Ch. 5 Sec. 4 - chapter 5 > Elasticity Section 4: The...

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>> Elasticity Section 4: The Price Elasticity of Supply chapter 5 The Tellez plan to drive up the price of oil would have been much less effective if a higher price had induced large increases in output by countries that were not party to the agreement. For example, if American oil producers had responded to the higher price by significantly increasing their production, they could have pushed the price of oil back down. But they didn’t—in fact, producers of oil who were not members of OPEC did not respond much to the higher price. This was another critical element in the success of the Tellez plan: a low responsiveness in output to a higher price of oil from other oil producers. To measure the response of producers to price changes, we need a measure parallel to the price elasticity of demand—the price elasticity of supply . Measuring the Price Elasticity of Supply The price elasticity of supply is defined the same way as the price elasticity of demand: (5-9) Price elasticity of supply = % change in quantity supplied % change in price The price elasticity of supply is a measure of the responsiveness of the quantity of a good supplied to the price of that good. It is the ratio of the percent change in the quantity supplied to the percent change in the price as we move along the supply curve.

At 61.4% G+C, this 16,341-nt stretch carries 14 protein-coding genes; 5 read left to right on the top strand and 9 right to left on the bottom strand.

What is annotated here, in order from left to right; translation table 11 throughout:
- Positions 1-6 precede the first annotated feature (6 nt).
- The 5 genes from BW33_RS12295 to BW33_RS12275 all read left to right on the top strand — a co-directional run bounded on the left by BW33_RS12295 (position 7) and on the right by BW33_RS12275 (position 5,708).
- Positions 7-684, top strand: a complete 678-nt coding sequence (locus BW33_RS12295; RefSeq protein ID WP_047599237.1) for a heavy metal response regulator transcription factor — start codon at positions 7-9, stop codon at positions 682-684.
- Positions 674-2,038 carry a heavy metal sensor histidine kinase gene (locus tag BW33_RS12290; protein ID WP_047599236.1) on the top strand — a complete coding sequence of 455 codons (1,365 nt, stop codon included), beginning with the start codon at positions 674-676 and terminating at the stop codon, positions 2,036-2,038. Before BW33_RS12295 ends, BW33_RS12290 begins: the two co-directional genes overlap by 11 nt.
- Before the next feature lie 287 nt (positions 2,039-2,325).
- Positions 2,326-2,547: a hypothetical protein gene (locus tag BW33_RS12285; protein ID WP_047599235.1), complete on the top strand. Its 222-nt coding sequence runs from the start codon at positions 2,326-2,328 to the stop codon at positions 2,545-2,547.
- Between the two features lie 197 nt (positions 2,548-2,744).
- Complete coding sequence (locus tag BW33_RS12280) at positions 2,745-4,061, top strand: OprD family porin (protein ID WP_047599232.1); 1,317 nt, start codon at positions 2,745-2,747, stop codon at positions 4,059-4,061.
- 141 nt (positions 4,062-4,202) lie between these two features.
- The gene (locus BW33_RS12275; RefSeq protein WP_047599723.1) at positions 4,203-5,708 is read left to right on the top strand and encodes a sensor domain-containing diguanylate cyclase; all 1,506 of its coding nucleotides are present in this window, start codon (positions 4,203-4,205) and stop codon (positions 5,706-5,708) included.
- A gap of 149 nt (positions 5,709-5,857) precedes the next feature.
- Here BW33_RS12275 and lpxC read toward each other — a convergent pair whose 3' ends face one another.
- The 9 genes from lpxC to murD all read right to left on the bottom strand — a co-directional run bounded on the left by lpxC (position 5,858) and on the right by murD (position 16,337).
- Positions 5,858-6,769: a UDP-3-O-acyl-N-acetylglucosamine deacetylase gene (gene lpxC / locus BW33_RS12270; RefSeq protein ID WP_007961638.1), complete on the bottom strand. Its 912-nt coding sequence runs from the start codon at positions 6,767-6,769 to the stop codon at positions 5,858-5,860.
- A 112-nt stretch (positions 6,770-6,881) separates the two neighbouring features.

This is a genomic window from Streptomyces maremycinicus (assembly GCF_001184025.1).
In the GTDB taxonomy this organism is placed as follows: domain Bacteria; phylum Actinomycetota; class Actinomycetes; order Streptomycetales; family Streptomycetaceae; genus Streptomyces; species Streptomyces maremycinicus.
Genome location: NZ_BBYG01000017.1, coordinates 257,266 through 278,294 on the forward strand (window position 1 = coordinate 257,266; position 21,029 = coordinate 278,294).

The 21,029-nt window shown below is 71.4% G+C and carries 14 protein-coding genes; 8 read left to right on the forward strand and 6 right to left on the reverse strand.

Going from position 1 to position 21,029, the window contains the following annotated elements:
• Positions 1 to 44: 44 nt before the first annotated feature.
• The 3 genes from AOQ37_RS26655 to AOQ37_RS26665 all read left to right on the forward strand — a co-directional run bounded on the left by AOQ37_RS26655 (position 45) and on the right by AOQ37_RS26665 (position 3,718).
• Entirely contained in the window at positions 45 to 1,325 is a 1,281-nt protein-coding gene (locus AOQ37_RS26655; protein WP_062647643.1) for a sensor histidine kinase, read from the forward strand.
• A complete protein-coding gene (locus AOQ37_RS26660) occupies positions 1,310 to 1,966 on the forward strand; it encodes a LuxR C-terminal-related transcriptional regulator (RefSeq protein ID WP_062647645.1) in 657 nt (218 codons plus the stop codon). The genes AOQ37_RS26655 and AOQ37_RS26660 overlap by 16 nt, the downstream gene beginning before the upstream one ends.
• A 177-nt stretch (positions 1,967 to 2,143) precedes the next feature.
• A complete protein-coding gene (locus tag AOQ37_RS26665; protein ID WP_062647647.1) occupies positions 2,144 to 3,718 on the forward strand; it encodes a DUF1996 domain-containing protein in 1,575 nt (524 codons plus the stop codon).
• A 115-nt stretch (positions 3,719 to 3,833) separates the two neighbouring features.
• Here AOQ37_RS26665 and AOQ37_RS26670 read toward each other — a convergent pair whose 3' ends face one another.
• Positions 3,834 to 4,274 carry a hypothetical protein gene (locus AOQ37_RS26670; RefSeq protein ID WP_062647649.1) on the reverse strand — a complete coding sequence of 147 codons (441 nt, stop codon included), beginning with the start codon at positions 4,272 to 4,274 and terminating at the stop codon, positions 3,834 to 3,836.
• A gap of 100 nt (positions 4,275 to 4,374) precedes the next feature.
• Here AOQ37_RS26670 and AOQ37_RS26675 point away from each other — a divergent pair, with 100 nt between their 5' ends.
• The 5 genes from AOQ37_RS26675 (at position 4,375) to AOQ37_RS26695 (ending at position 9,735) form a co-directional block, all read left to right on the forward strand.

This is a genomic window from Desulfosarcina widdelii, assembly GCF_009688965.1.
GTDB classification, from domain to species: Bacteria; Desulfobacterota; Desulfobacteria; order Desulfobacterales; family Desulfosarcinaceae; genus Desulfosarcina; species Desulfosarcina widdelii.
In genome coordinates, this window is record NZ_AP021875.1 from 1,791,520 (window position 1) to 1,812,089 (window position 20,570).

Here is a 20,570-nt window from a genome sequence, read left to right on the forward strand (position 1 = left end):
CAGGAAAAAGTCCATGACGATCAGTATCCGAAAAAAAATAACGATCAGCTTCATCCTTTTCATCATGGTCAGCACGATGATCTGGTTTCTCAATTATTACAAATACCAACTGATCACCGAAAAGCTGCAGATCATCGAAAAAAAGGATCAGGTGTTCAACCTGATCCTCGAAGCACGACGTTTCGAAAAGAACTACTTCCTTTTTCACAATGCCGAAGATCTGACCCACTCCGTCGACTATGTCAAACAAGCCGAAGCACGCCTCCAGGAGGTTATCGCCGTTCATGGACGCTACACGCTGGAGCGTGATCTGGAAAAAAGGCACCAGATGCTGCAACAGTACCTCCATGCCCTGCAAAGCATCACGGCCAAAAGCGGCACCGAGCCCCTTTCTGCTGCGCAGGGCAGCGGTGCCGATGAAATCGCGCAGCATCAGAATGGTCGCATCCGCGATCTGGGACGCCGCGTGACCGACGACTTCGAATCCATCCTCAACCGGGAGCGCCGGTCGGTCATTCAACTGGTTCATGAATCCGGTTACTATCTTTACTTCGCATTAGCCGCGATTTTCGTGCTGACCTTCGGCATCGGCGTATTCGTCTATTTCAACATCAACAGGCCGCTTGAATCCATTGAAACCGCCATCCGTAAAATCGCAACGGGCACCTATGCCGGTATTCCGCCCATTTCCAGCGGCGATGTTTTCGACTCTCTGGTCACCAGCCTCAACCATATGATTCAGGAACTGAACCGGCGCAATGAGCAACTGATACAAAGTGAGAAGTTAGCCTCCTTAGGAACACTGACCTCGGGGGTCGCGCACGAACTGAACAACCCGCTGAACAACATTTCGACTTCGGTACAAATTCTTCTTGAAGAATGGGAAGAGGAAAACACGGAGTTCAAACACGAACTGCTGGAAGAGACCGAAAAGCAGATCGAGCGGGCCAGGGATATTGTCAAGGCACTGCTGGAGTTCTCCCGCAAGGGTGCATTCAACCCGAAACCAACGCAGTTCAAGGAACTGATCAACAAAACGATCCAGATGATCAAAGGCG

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The only difference is that this time we consider movements along the supply curve rather than movements along the demand curve. Suppose that the price of tomatoes rises by 10%. If the quantity of tomatoes sup- plied also increases by 10% in response, the price elasticity of supply of tomatoes is 1 (10%/10%), and supply is unit-elastic. If the quantity supplied increases by 5 percent, the price elasticity of supply is 0.5 and supply is inelastic; if the quantity increases by 20%, the price elasticity of supply is 2 and supply is elastic. As in the case of demand, the extreme values of the price elasticity of supply have a simple graphical representation. Panel (a) of Figure 5-6 shows the supply of cell phone frequencies, the portion of
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This note was uploaded on 04/13/2010 for the course ECON 1110 taught by Professor Wissink during the Fall '06 term at Cornell University (Engineering School).

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Ch. 5 Sec. 4 - chapter 5 > Elasticity Section 4: The...

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